Crosslinguistic influence and target-language based strategies in the oral production of L3 English

11th International Conference on Multilingualism and Third Language Acquisition
Lisbon, Portugal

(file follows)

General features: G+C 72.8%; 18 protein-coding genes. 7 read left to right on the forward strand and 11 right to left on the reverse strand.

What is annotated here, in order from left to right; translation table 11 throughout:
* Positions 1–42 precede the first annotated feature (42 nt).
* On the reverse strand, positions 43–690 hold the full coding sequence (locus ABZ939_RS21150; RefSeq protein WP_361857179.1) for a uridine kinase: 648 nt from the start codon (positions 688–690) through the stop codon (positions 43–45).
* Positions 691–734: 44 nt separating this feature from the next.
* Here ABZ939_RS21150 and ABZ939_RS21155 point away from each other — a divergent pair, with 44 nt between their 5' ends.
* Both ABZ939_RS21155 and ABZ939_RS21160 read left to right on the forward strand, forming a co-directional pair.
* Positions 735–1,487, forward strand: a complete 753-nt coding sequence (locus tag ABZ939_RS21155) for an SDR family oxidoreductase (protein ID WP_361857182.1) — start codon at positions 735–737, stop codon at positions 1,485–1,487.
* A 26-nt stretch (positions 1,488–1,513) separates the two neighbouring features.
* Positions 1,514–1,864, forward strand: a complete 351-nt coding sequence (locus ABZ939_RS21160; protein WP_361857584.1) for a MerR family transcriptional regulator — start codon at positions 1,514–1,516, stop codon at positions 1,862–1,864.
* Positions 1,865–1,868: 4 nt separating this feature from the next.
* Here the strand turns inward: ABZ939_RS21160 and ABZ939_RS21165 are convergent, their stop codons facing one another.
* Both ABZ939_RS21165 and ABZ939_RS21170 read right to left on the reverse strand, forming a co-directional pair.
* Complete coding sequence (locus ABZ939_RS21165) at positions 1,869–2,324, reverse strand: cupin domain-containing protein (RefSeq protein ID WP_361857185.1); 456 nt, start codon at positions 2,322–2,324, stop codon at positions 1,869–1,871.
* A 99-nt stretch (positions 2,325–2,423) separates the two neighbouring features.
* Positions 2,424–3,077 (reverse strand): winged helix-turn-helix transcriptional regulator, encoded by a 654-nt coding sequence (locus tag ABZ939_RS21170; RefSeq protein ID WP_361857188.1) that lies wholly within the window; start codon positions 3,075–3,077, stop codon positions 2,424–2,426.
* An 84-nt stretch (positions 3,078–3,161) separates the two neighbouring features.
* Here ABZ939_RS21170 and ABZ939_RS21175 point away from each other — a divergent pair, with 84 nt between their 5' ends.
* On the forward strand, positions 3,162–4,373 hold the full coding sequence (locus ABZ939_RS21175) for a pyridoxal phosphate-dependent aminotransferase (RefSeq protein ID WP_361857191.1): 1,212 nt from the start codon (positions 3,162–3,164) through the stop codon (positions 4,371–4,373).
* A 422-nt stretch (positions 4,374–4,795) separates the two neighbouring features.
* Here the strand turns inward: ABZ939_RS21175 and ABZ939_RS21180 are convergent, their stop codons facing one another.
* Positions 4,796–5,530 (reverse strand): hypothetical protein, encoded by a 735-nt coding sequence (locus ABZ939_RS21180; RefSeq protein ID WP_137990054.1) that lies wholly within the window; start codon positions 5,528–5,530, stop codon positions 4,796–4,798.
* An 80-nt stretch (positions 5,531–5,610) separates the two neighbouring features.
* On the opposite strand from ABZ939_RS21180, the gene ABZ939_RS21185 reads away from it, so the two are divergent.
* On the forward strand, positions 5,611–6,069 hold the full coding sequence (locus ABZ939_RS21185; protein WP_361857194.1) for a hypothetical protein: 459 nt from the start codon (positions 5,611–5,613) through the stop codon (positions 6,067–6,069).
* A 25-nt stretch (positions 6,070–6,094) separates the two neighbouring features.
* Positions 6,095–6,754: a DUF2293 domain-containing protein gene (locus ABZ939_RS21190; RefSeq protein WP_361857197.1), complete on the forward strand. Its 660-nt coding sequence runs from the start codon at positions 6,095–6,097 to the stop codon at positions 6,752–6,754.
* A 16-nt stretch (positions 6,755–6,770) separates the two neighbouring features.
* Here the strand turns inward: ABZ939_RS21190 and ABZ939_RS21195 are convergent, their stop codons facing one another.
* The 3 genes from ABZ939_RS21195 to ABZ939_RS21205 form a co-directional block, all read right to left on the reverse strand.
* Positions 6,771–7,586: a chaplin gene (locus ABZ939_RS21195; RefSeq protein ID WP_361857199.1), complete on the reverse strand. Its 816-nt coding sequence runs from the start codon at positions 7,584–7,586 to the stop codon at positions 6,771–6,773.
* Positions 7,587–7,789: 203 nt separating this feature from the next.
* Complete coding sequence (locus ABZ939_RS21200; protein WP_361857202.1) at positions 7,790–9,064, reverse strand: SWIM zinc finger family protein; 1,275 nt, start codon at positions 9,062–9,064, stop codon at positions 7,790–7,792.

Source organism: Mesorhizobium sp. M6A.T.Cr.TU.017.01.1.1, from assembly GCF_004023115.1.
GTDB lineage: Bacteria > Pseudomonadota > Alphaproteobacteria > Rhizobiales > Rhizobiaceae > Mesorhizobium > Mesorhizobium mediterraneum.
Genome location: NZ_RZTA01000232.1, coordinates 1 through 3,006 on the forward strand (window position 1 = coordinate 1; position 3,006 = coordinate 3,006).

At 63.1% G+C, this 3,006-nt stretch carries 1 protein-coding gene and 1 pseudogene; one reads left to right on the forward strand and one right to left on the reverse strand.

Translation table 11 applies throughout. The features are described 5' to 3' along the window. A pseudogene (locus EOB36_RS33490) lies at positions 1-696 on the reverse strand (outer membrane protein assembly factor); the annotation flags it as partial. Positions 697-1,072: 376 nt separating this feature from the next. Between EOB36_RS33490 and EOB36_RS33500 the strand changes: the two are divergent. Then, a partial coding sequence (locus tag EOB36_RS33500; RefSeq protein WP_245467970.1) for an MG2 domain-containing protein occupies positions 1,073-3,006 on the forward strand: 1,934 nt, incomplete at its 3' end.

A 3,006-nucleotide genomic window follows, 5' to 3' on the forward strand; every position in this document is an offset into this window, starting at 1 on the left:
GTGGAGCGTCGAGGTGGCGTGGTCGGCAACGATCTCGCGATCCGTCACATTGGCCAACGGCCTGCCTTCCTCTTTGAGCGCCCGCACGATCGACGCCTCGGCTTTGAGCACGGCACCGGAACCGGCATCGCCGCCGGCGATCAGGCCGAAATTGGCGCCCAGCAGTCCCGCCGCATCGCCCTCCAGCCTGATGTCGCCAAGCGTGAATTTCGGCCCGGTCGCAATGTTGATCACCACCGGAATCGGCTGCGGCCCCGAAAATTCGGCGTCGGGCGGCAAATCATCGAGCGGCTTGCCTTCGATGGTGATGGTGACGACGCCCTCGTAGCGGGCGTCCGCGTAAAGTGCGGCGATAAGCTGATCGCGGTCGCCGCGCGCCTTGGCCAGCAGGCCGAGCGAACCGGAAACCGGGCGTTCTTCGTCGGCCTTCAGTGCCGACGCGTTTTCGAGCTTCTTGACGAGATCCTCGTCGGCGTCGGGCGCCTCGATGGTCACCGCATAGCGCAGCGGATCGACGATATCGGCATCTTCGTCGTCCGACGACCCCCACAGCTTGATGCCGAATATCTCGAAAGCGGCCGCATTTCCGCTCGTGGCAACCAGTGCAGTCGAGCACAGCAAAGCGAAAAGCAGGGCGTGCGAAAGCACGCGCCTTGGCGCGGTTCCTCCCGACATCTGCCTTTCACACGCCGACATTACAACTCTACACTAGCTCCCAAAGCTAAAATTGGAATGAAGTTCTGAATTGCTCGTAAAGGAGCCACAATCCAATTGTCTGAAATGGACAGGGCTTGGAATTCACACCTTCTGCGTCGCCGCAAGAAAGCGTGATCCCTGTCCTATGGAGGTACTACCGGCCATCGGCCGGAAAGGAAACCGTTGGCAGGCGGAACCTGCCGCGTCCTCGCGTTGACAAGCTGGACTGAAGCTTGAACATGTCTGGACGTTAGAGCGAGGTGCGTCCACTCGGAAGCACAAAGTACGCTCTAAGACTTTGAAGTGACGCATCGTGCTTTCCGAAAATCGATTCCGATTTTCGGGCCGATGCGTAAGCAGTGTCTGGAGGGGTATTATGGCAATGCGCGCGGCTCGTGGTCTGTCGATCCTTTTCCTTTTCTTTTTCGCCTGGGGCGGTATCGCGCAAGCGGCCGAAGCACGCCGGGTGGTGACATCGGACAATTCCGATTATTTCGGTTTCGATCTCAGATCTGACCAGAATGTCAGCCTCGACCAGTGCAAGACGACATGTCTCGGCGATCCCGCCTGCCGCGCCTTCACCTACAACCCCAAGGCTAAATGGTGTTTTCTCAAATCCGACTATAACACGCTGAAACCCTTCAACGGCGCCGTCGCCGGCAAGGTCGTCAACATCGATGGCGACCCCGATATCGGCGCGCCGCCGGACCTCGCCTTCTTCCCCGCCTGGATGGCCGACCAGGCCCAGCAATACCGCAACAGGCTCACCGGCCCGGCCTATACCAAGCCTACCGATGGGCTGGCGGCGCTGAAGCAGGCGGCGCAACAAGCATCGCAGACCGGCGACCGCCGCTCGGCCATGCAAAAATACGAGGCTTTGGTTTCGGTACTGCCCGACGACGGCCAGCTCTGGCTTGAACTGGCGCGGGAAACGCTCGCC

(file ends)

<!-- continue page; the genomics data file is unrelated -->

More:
The study of communication strategies (CSs) in Content and Language Integrated Learning (CLIL) has mainly focused on crosslinguistic influence as a CS. Thus, there is a need of studies that tackle other CSs such as target language-based strategies together with crosslinguistic influence. Furthermore, most of CLIL studies have compared CLIL to non-CLIL learners (i.e. Celaya and Ruiz de Zarobe 2010; Martínez-Adrián and Gutiérrez-Mangado 2015) and few (pseudo)longitudinal studies have been conducted to the present date (i.e. Lázaro Ibarrola and García Mayo 2012; Lázaro Ibarrola 2016). Additionally, there is a lack of studies addressing a correlation between the use of CSs, general proficiency, as well as receptive vocabulary measures.This paper examines the use of crosslinguistic influence (L1 Spanish/L2 Basque) as a CS (interactional strategies and transfer lapses: borrowings and foreignizings) together with target language-based strategies (analytic and holistic) in an oral narration task in two different age/proficiency CLIL groups of L3 English secondary-school learners. It also correlates the findings obtained with the results from a general proficiency level test and a receptive vocabulary level test.Results indicate that proficiency does not have a big impact on the use of these strategies, as no differences were found between the groups. Regarding the distribution of strategies, holistic strategies are the most used, which could be due to the overriding effect of CLIL (i.e. Martínez-Adrián, Gallardo-del-Puerto, & Basterrechea, in press). With respect to correlation analyses, although crosslinguistic influence seems to go hand in hand with proficiency level and receptive vocabulary, this does not apply to the use of target language-based strategies. Additionally, the use of target language-based strategies does not imply a lower use of prior linguistic experience, which seems to indicate that crosslinguistic influence, as a tool to scaffold L3 production, is still relevant in these CLIL learners.